Student Raising Hand

In this week's roundup:

students are returning to the classroom at most colleges and universities, higher-grade masks are required on some campuses and fewer high school graduates enrolled in college last fall. 

January 6-12

  • Most colleges and universities are resuming in-person classes this semester, using trusted strategies for mitigation such as masks, testing and vaccine requirements. Data from the College Crisis Initiative suggest that almost 90% of colleges and universities are resuming in-person classes and 98% are starting on time. 
  • Four campuses within the University of California system are switching to remote instruction amid the omicron surge. UCLA, Berkeley, Riverside and Merced are planning to have remote instruction in January after several other campuses pushed back against in-person instruction. 
  • The number of high school students enrolling directly into college continues to decrease. Freshman enrollment for the Class of 2021 declined 2.7% from Fall 2020 and 13.1% from Fall 2019. 
  • The University of Southern California and the University of Arizona will require surgical or other higher-grade masks on their campuses, making (solo) cloth masks no longer acceptable. Higher-grade masks such as KN95s and KN94s will be required in indoor spaces and will be available for free at each building’s entrance. 
  • Survivors of sexual assault may have a new statute of limitations to sue the University of Michigan, if new legislation passes. The university will be unable to claim governmental immunity from any lawsuits coming from victims of Dr. Robert Anderson, a retired university employee. 
  • Gov. Gavin Newsom plans to spend almost $40 billion in his 2022-23 budget proposal. Newsom’s equity goals for postsecondary education include having 70% of working-age California residents earn a postsecondary degree or certificate by 2030.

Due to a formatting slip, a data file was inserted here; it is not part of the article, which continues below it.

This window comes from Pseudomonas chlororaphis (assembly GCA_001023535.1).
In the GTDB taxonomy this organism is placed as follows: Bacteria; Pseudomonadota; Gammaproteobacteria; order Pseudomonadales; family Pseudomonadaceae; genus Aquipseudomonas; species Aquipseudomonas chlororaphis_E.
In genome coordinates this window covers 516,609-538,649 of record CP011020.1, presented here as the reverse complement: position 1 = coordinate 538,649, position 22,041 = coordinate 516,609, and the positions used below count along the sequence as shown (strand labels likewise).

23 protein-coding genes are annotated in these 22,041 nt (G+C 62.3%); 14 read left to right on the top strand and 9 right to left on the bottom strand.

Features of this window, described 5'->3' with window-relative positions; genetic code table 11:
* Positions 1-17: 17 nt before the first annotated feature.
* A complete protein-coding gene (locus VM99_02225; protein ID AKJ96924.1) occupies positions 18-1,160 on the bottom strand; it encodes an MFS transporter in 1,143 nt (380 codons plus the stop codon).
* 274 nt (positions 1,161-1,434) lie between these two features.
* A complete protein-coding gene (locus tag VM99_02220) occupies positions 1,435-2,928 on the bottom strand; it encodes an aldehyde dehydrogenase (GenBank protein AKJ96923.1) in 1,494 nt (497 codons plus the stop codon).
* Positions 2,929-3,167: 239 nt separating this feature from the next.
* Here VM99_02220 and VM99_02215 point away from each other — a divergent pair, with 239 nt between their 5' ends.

• The decline in community college enrollment can be attributed to interference in hands-on programs. Programs such as construction trade and mechanical technology were disrupted due to the pandemic and as a result contributed to 20% of enrollment declines.
  • Staff and administrators at D’Youville College will be starting a new work schedule of 32 hours per week with the same compensation as a 40-hour work week. The private college in Buffalo, NY, will try the new schedule for six months before making an assessment. The goal is to provide rest and recuperation, according to Paul Hutchison, senior lecturer at Boston University. 
  • Student workers at Columbia University reached a contract agreement, ending a 10-week strike. The tentative agreement includes full arbitration or mediation for any claims of discrimination or harrasment. 
  • The University of Louisville threatened discipline for department chairs who switch to remote learning. Despite a petition from a group of 500 professors, staff members and students against a return to in-person classes, Executive Director of Communications John Karman spoke for the university when noting that in-person classes are safe and more effective than remote learning. 


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